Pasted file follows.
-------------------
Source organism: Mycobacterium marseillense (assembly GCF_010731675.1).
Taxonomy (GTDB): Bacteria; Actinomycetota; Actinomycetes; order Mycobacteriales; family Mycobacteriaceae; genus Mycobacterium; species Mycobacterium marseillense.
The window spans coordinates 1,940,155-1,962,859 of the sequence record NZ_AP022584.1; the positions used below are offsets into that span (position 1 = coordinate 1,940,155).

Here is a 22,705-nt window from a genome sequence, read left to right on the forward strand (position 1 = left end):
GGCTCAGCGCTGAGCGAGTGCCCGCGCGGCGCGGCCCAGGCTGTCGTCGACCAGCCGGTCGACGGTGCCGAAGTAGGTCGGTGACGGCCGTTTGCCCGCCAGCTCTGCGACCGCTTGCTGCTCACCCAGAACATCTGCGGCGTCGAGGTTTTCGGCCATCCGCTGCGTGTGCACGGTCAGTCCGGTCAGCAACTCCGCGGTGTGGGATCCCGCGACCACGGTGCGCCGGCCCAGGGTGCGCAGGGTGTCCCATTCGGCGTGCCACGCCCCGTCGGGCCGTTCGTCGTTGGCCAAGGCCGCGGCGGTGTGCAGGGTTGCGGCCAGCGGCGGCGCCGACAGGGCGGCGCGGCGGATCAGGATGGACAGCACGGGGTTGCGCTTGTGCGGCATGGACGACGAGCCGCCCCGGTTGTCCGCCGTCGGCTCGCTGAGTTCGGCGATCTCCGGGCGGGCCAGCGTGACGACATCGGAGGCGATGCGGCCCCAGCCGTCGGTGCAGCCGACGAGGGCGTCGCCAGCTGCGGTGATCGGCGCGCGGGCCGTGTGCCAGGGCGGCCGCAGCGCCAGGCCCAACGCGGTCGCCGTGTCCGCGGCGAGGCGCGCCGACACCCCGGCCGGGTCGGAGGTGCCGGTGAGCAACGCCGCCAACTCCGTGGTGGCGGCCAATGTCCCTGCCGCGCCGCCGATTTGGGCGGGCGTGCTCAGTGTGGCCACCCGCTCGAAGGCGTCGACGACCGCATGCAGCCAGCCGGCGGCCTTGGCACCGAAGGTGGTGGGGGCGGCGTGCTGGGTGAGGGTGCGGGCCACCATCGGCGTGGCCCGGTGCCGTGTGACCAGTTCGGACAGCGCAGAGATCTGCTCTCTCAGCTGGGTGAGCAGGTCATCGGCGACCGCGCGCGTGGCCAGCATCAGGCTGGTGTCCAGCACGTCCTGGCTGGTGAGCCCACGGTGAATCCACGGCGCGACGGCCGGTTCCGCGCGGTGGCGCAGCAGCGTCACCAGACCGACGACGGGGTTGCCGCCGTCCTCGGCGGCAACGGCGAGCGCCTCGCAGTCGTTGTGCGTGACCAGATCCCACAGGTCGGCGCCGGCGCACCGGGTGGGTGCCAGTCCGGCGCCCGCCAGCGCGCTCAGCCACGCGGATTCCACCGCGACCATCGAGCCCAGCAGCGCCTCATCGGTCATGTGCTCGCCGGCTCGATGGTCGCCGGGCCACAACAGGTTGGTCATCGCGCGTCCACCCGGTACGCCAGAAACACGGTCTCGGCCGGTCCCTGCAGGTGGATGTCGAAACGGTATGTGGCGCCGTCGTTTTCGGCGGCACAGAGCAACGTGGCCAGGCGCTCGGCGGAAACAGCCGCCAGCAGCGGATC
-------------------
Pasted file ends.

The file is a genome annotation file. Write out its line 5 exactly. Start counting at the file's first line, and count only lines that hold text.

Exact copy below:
GGCTCAGCGCTGAGCGAGTGCCCGCGCGGCGCGGCCCAGGCTGTCGTCGACCAGCCGGTCGACGGTGCCGAAGTAGGTCGGTGACGGCCGTTTGCCCGCCAGCTCTGCGACCGCTTGCTGCTCACCCAGAACATCTGCGGCGTCGAGGTTTTCGGCCATCCGCTGCGTGTGCACGGTCAGTCCGGTCAGCAACTCCGCGGTGTGGGATCCCGCGACCACGGTGCGCCGGCCCAGGGTGCGCAGGGTGTCCCATTCGGCGTGCCACGCCCCGTCGGGCCGTTCGTCGTTGGCCAAGGCCGCGGCGGTGTGCAGGGTTGCGGCCAGCGGCGGCGCCGACAGGGCGGCGCGGCGGATCAGGATGGACAGCACGGGGTTGCGCTTGTGCGGCATGGACGACGAGCCGCCCCGGTTGTCCGCCGTCGGCTCGCTGAGTTCGGCGATCTCCGGGCGGGCCAGCGTGACGACATCGGAGGCGATGCGGCCCCAGCCGTCGGTGCAGCCGACGAGGGCGTCGCCAGCTGCGGTGATCGGCGCGCGGGCCGTGTGCCAGGGCGGCCGCAGCGCCAGGCCCAACGCGGTCGCCGTGTCCGCGGCGAGGCGCGCCGACACCCCGGCCGGGTCGGAGGTGCCGGTGAGCAACGCCGCCAACTCCGTGGTGGCGGCCAATGTCCCTGCCGCGCCGCCGATTTGGGCGGGCGTGCTCAGTGTGGCCACCCGCTCGAAGGCGTCGACGACCGCATGCAGCCAGCCGGCGGCCTTGGCACCGAAGGTGGTGGGGGCGGCGTGCTGGGTGAGGGTGCGGGCCACCATCGGCGTGGCCCGGTGCCGTGTGACCAGTTCGGACAGCGCAGAGATCTGCTCTCTCAGCTGGGTGAGCAGGTCATCGGCGACCGCGCGCGTGGCCAGCATCAGGCTGGTGTCCAGCACGTCCTGGCTGGTGAGCCCACGGTGAATCCACGGCGCGACGGCCGGTTCCGCGCGGTGGCGCAGCAGCGTCACCAGACCGACGACGGGGTTGCCGCCGTCCTCGGCGGCAACGGCGAGCGCCTCGCAGTCGTTGTGCGTGACCAGATCCCACAGGTCGGCGCCGGCGCACCGGGTGGGTGCCAGTCCGGCGCCCGCCAGCGCGCTCAGCCACGCGGATTCCACCGCGACCATCGAGCCCAGCAGCGCCTCATCGGTCATGTGCTCGCCGGCTCGATGGTCGCCGGGCCACAACAGGTTGGTCATCGCGCGTCCACCCGGTACGCCAGAAACACGGTCTCGGCCGGTCCCTGCAGGTGGATGTCGAAACGGTATGTGGCGCCGTCGTTTTCGGCGGCACAGAGCAACGTGGCCAGGCGCTCGGCGGAAACAGCCGCCAGCAGCGGATC